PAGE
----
Saturday, April 30, 2011

Race to Nowhere Movie Review

This documentary is an interesting response to Waiting for Superman. Excellent movie review in Slate...

By the end of this school year, about half a million people will have watched the documentary Race to Nowhere. This stealth juggernaut can't be seen on TV, in any multiplex, or on DVD. But since the fall of last year, it's been shown almost 2,000 times in school auditoriums and community centers across the country—mostly to parents beset with the fear that they're blowing the raising of their kids. The emotional discussions following the screenings—part catharsis, part call to action, part finger-pointing—are excellent introductions to the contentious debate about what we want from our kids and from the people who educate them.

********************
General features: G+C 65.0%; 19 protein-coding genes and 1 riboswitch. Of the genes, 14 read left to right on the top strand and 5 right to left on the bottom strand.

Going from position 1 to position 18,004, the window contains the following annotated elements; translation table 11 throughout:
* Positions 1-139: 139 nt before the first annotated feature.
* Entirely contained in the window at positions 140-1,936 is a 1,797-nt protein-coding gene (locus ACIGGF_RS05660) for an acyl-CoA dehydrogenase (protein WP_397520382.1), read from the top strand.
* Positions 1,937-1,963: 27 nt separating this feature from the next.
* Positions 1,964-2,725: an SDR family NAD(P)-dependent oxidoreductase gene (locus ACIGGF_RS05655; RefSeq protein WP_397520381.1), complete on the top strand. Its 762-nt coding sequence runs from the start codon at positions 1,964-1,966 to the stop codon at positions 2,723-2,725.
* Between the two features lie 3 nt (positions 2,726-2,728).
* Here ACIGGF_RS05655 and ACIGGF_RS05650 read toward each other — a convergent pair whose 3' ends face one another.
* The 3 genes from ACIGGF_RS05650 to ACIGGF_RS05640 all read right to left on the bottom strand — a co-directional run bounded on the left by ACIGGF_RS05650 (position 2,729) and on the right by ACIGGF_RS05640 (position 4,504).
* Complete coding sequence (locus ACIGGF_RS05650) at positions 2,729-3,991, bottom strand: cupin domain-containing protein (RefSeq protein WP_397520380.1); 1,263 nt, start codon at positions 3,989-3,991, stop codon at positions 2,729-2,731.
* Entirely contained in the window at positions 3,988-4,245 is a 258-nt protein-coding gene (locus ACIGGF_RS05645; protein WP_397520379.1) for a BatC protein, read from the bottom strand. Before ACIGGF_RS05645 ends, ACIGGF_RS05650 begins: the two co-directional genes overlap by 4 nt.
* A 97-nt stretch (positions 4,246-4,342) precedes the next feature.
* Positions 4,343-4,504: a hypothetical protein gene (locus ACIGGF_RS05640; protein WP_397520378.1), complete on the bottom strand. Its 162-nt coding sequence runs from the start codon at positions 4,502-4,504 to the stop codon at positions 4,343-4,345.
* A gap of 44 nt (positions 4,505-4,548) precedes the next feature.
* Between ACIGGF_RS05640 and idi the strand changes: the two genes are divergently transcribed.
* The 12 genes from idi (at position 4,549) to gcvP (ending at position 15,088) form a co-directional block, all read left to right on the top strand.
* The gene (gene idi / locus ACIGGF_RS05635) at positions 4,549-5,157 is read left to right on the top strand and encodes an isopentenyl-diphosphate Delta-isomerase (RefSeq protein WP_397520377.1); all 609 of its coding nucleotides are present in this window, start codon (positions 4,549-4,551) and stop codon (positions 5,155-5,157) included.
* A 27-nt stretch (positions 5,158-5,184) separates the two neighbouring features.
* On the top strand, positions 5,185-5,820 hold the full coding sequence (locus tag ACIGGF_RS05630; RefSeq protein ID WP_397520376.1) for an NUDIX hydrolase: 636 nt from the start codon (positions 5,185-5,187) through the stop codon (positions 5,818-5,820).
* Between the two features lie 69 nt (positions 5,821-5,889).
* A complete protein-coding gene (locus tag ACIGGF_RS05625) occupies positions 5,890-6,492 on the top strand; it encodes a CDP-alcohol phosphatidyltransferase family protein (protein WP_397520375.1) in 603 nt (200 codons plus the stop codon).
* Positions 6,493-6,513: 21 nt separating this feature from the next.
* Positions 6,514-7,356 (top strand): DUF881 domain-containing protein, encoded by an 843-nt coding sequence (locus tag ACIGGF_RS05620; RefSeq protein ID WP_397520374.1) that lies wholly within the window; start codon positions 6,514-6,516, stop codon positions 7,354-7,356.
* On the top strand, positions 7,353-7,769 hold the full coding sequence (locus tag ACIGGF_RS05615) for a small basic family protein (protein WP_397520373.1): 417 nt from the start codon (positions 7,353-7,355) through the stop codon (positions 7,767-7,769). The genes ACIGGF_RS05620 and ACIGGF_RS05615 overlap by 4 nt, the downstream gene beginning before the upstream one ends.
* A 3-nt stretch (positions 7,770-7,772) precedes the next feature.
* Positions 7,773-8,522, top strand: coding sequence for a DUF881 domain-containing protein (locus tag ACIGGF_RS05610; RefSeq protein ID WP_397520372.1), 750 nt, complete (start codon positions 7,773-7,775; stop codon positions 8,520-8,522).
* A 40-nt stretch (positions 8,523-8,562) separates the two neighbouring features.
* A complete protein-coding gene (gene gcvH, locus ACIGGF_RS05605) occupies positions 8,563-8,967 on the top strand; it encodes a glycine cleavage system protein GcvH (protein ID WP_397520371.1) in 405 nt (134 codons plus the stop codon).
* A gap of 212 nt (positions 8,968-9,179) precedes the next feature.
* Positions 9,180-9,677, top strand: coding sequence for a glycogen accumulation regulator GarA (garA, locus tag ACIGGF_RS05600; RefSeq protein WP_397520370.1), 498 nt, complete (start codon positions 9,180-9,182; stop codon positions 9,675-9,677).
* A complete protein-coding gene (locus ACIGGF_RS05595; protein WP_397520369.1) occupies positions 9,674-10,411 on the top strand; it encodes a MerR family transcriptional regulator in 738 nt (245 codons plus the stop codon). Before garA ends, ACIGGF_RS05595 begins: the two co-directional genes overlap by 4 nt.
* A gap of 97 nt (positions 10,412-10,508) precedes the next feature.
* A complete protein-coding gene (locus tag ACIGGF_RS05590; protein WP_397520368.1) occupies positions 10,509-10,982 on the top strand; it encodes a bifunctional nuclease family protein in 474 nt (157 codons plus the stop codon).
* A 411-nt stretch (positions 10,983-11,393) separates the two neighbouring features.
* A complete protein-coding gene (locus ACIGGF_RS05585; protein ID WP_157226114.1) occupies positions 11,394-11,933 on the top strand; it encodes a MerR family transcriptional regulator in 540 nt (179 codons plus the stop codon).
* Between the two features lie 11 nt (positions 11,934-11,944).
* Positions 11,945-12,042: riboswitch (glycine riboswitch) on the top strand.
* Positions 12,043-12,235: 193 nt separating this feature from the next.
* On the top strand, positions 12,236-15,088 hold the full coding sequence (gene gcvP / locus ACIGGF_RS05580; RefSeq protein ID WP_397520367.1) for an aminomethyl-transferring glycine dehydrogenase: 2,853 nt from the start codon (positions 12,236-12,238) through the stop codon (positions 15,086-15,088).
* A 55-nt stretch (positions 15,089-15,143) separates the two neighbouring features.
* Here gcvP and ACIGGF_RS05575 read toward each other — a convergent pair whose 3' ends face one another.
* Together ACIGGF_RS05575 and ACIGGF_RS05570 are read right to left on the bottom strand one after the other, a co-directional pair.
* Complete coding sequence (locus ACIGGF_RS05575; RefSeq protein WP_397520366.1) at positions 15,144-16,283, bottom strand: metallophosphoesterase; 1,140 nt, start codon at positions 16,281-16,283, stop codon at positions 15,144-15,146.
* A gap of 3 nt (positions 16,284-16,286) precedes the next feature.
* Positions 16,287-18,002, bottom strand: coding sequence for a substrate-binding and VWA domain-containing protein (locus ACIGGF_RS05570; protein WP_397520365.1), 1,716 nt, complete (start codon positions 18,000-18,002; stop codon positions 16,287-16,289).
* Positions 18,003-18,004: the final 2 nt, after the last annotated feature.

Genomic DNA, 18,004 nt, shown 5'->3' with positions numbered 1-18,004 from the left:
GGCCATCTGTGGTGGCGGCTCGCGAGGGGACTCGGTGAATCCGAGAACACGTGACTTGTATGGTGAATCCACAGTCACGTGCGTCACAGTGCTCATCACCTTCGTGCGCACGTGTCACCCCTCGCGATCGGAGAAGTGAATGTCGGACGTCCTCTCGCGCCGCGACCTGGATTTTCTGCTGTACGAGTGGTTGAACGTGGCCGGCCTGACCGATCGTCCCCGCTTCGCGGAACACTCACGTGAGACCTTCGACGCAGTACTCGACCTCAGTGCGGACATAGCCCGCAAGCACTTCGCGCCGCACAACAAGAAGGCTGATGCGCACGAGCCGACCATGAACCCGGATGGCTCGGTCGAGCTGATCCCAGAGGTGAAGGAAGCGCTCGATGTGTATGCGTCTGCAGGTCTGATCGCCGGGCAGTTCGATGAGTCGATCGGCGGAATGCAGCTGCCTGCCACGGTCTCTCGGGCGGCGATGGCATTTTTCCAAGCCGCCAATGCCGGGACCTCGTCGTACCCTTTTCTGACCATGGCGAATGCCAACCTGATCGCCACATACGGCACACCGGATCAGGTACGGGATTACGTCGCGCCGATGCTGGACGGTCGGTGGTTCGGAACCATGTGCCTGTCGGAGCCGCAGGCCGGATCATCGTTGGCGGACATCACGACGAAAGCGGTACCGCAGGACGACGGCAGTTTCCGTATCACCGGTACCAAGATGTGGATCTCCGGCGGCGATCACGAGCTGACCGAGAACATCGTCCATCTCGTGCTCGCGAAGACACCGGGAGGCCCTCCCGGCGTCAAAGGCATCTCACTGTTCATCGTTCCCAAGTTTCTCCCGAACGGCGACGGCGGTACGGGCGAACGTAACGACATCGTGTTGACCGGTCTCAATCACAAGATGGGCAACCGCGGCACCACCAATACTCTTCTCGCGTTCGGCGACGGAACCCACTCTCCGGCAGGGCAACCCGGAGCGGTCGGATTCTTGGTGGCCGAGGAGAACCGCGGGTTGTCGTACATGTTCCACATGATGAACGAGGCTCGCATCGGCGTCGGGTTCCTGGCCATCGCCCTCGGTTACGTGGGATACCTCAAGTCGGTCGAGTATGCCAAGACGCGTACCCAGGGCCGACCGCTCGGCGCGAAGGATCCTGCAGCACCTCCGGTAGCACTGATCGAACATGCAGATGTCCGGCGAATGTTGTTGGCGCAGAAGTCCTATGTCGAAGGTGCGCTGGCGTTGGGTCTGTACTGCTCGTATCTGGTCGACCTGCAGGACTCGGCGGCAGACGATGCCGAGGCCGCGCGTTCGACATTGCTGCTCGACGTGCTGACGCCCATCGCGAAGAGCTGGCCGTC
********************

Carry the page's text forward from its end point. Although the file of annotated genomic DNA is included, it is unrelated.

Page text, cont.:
First-time filmmaker Vicki Abeles, 49, a Northern California lawyer and mother of three, was moved to pick up a camera when her children started suffering from school-related headaches, stomachaches, and panic attacks. What she produced is a wide-ranging polemic against our current education system that is artless, occasionally overwrought, and undeniably powerful. It confirms—and stokes—the unease many parents have about how miserable much of childhood seems today. It also sets up Abeles as the anti-Amy Chua. In
Battle Hymn of the Tiger Mother, Chua's thesis is that if you let up, your kid will become a coddled American slacker. Abeles offers the antithesis. She argues that part of America's greatness is born of our misfits and dreamers, that our gift to our children is time to engage in "aimless" play.

Continue Reading Battle Hymn of the Anti-Tiger Mother

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